Leonhart Fuchs (1501-1567)
Plate 138: Aloe
From: De Historia Stirpium Commentarii Insigne
Hand-colored woodcut engravings
Paper dimensions: 14 x 9.5 in.
Frame dimensions: 10.5 x 17.5 in.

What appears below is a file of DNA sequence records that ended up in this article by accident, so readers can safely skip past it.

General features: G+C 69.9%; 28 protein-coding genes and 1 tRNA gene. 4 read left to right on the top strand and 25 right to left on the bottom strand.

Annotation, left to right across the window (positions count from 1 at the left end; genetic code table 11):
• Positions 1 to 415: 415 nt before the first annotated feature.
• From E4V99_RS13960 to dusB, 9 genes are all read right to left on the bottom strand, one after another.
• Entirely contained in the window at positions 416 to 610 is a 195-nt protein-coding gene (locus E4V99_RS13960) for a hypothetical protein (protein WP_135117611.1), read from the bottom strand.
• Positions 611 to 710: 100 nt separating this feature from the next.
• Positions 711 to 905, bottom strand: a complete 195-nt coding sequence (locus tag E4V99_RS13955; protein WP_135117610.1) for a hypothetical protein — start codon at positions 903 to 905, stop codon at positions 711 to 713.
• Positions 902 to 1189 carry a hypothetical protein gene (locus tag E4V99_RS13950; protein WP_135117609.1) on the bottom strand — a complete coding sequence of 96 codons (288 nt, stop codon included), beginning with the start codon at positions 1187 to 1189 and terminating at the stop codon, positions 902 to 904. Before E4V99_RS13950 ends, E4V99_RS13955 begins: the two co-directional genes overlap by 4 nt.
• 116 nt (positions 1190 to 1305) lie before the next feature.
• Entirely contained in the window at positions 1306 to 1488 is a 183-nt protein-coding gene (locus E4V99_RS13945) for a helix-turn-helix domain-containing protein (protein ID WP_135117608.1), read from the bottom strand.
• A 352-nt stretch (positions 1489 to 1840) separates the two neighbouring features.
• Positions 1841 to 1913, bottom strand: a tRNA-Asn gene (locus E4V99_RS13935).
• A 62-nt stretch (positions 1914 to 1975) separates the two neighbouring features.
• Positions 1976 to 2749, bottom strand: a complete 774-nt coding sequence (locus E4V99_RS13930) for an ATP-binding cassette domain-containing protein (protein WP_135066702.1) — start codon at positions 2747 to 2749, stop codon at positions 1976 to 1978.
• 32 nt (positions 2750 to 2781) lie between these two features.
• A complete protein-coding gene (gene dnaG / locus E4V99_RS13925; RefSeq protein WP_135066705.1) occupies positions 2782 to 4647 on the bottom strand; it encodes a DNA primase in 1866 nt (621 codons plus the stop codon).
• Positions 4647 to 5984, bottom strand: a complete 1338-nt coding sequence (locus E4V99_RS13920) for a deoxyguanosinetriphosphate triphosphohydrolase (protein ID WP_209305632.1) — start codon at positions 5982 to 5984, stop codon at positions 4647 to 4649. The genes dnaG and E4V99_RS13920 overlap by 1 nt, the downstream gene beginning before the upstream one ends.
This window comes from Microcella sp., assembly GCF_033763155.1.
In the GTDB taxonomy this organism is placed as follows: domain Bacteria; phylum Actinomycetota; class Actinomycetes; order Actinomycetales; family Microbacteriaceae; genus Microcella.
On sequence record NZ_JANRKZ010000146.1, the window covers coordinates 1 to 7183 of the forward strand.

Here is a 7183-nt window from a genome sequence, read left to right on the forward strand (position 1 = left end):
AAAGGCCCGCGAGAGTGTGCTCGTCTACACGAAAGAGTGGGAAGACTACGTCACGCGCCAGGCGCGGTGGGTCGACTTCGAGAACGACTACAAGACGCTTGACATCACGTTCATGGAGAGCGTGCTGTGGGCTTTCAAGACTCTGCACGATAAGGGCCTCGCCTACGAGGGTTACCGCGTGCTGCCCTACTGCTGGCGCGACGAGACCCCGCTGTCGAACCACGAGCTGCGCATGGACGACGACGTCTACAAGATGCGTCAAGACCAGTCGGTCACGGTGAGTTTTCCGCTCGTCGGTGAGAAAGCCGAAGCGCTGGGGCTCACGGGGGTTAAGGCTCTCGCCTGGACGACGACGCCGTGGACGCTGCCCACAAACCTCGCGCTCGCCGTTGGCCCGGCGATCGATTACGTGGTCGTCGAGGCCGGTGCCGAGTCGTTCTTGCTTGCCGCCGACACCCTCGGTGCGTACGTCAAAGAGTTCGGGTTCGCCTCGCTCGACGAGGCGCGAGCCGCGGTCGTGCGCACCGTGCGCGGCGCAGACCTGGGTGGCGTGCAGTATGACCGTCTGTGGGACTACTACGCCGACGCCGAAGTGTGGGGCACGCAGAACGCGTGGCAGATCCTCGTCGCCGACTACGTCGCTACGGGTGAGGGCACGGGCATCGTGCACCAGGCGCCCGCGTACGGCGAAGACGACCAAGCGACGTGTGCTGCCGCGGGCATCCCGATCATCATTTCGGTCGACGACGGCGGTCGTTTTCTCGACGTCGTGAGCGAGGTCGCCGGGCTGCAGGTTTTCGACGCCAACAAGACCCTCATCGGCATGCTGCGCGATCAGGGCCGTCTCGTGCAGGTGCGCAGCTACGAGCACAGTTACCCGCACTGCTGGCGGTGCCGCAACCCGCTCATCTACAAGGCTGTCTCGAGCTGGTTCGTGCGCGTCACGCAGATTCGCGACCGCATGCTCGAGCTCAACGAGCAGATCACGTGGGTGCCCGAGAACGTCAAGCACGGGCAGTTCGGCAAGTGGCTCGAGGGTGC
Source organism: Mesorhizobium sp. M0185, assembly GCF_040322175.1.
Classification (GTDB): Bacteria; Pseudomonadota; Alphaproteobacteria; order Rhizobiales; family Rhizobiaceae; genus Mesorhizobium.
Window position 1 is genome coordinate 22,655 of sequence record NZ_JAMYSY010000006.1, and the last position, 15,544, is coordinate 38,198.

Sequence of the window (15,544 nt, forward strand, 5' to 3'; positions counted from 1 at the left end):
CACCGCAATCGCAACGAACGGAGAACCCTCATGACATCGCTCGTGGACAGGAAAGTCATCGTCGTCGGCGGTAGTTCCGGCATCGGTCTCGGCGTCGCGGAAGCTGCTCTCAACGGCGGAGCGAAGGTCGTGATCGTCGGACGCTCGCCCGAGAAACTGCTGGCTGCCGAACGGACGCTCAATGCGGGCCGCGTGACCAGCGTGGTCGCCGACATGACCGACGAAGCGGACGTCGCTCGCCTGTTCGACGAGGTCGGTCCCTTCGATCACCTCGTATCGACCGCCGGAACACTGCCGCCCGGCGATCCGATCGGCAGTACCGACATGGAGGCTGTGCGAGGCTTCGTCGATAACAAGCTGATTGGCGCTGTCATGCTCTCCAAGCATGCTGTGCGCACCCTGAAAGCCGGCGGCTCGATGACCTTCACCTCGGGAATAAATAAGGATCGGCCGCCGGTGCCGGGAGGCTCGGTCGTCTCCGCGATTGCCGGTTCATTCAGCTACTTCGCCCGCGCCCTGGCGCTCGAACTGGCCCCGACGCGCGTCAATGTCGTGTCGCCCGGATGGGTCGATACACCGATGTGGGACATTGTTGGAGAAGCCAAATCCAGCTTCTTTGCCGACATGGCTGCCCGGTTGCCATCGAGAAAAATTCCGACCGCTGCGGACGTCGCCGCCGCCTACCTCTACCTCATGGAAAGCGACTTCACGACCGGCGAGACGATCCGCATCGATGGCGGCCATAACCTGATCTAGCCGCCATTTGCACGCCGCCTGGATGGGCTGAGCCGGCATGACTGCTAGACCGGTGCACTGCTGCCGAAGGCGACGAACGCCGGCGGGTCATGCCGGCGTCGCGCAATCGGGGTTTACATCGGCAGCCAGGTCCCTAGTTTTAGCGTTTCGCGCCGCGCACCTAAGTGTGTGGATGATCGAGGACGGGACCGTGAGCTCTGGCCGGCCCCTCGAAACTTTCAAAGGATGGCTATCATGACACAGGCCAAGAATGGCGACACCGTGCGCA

Herbals are books containing the names and descriptions of plants and their medicinal properties. The herbal had declined during the Middle Ages, Western European herbals of that era were based on the works of classical authors, in particular Pedanios Dioscorides, the ancient Greek writer who was the father of medical botany. This would change with the publication of Leonhart Fuchs' illustrated herbal De Historia Stirpium Commentarii Insigne. The plan and organization of the herbal was entirely original with Fuchs, although the work did include some material derived from his Classical predecessors. Fuchs' De Historia Stirpium represented an impressive first step from medieval superstition to modern botany.